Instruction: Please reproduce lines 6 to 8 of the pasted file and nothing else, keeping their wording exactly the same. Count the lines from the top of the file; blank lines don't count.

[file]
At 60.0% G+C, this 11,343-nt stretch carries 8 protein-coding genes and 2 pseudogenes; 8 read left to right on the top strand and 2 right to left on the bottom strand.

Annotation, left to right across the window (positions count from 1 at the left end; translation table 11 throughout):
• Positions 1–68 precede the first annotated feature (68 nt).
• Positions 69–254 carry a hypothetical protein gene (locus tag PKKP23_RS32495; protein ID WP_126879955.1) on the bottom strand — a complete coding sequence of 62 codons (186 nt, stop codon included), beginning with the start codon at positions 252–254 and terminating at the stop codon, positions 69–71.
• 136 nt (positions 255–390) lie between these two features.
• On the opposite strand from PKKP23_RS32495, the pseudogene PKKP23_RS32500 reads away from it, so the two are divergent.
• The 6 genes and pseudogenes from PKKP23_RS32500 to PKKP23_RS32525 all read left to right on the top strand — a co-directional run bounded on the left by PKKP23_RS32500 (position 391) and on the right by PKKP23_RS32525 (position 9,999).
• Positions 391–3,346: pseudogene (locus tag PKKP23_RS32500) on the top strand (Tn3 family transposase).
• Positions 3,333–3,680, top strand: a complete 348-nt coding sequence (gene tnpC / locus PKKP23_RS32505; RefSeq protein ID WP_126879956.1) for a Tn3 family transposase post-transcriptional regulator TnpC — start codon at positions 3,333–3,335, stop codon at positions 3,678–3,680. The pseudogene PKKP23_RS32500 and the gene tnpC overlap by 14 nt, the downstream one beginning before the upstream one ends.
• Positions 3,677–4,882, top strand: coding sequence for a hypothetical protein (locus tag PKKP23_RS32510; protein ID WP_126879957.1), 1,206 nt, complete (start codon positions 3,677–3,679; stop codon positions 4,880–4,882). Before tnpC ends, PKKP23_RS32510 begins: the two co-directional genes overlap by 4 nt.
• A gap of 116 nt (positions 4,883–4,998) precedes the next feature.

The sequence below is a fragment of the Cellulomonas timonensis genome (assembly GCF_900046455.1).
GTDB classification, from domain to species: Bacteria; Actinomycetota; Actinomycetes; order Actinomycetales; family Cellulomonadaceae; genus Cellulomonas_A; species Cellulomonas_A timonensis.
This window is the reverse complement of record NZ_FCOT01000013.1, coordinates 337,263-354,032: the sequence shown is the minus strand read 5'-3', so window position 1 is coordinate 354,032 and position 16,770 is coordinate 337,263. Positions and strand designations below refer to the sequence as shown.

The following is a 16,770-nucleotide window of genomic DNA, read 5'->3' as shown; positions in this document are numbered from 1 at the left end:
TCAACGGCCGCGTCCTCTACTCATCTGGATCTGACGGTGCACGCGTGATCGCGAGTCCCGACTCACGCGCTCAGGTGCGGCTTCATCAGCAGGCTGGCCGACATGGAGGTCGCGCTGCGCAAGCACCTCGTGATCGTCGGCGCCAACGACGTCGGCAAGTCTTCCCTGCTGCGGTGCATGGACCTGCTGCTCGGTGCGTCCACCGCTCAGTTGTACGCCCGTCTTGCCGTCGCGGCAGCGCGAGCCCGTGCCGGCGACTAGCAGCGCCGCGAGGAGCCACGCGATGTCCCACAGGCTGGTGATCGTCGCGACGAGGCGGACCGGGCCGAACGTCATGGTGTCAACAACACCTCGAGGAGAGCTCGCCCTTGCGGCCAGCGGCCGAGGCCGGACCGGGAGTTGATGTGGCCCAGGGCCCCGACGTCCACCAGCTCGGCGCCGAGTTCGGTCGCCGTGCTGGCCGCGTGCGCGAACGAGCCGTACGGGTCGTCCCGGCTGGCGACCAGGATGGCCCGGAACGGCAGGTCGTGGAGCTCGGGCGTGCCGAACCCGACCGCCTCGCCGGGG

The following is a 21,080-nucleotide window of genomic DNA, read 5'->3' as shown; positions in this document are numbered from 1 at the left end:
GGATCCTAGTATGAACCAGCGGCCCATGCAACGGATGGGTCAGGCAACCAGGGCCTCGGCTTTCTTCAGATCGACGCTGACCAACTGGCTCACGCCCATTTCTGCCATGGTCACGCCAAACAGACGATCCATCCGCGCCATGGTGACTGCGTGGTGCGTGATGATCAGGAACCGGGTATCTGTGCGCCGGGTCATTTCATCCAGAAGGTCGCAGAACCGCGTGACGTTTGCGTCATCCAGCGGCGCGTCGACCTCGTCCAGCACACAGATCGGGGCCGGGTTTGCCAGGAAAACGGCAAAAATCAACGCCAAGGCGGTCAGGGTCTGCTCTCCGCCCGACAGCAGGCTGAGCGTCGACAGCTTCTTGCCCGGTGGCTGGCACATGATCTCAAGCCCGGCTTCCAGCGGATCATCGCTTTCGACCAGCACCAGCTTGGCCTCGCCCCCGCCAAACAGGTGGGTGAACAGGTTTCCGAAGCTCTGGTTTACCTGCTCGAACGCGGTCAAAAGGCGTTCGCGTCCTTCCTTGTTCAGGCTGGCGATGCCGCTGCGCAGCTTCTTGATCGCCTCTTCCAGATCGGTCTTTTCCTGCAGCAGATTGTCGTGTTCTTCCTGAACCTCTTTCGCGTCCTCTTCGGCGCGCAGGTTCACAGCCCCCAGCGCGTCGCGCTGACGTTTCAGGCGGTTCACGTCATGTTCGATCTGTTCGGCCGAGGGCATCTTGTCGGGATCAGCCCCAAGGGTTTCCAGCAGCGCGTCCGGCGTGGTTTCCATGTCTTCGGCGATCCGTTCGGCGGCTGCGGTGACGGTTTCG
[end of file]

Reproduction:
• On the opposite strand from PKKP23_RS32495, the pseudogene PKKP23_RS32500 reads away from it, so the two are divergent.
• The 6 genes and pseudogenes from PKKP23_RS32500 to PKKP23_RS32525 all read left to right on the top strand — a co-directional run bounded on the left by PKKP23_RS32500 (position 391) and on the right by PKKP23_RS32525 (position 9,999).
• Positions 391–3,346: pseudogene (locus tag PKKP23_RS32500) on the top strand (Tn3 family transposase).